Georgia Gov. Brian Kemp (R) announced that the state will begin a work-for-Medicaid program, called Georgia Pathways, in July 2023. The program will require low-income individuals to complete 80 hours of work or volunteering in order to qualify for Medicaid coverage.
The program was first proposed and approved during the Trump administration, along with several other states that received approval to establish work requirements for Medicaid coverage. The Biden administration revoked approval of all state work requirements for Medicaid in 2021. Georgia sued the federal government, arguing that the Centers for Medicare and Medicaid Services (CMS) did not have the constitutional authority to block the program. The U.S. District Court for the Southern District of Georgia ruled in favor of Georgia on August 19, 2022, which authorized the state to move forward with the implementation of the program. The Biden administration has not appealed the district court’s decision as of November 22, 2022.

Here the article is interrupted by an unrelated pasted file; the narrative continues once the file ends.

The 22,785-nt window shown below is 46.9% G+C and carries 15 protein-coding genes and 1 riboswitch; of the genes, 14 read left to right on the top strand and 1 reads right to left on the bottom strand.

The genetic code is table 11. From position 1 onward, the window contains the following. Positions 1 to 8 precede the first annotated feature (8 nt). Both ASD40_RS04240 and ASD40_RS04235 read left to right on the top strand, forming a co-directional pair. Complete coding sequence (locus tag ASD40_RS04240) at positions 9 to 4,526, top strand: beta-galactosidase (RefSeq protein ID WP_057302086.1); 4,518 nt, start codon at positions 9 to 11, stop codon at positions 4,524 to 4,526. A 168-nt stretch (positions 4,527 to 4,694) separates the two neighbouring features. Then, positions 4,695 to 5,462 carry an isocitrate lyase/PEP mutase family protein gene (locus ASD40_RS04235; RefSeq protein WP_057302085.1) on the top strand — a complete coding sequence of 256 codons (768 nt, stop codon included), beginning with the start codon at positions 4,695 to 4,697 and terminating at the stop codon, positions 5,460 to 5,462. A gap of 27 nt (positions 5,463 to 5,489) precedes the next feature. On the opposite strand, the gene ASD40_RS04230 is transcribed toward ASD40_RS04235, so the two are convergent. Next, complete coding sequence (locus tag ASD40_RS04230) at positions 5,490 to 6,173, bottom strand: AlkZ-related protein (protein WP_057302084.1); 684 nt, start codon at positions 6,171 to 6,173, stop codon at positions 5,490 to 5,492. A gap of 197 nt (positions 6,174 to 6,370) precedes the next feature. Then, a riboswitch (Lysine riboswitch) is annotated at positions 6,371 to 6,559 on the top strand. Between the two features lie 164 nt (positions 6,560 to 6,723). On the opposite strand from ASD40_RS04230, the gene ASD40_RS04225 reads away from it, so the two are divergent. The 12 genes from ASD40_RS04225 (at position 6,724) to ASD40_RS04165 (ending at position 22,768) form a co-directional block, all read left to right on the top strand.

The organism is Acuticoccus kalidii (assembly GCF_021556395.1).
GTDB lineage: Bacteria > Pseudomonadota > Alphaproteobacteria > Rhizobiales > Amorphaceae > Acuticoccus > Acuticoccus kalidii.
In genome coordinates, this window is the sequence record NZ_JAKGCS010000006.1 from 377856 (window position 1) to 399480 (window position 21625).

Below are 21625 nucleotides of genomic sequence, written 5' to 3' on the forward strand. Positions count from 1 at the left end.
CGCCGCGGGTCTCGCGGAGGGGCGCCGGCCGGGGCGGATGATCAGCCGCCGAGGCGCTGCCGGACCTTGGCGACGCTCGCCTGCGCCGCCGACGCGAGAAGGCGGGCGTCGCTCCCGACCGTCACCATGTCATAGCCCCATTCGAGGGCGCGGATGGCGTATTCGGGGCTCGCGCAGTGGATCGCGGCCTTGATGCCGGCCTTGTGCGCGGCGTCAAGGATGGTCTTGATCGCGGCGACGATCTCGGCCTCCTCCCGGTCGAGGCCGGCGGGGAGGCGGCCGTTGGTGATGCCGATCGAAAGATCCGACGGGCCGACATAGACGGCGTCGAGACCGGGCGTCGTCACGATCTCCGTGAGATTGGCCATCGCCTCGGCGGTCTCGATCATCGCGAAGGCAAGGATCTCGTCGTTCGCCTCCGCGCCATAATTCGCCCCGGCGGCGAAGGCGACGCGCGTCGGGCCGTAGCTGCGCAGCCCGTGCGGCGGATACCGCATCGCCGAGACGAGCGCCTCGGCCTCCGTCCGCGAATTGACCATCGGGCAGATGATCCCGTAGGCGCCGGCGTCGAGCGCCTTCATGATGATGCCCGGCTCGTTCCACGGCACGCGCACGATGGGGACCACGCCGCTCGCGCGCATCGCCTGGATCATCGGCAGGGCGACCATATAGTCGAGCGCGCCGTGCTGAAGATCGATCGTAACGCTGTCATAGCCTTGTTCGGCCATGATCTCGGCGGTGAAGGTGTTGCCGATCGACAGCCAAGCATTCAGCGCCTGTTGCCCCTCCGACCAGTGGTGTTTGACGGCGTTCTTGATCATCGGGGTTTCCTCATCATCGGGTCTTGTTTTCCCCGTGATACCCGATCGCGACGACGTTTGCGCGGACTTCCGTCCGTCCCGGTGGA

Proponents argue that the program will aid in expanding Medicaid by making individuals who meet the work requirements eligible for coverage. Andrew Isenhour, a spokesperson for the governor, said, “It is important to note that we are only adding people to the Medicaid rolls with this program. Georgia Pathways will expand Medicaid to otherwise ineligible Georgians who satisfy the work, job training, education or volunteer requirements,” according to Clayton News Daily.
Opponents of the program argue that the work requirement will create barriers for people who are low-income. The executive director of Georgians for a Healthy Future, Laura Colbert, said, “Full-time caregivers, people with mental health conditions or substance use disorders, and people unable to work but who have not yet qualified for disability coverage would find it hard to qualify,” according to The Atlanta Journal-Constitution.
By Molly Byrne | Ballotpedia via The Center Square